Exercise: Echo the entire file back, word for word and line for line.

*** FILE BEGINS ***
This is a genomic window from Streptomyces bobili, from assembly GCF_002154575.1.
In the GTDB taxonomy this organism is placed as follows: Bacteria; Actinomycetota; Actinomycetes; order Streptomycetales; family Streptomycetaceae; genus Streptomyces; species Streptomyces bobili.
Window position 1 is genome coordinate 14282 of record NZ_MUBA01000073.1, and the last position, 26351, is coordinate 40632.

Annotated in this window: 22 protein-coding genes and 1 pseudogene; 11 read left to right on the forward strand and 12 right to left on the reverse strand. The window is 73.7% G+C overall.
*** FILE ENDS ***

This is a genomic window from Streptomyces bobili, from assembly GCF_002154575.1.
In the GTDB taxonomy this organism is placed as follows: Bacteria; Actinomycetota; Actinomycetes; order Streptomycetales; family Streptomycetaceae; genus Streptomyces; species Streptomyces bobili.
Window position 1 is genome coordinate 14282 of record NZ_MUBA01000073.1, and the last position, 26351, is coordinate 40632.

Annotated in this window: 22 protein-coding genes and 1 pseudogene; 11 read left to right on the forward strand and 12 right to left on the reverse strand. The window is 73.7% G+C overall.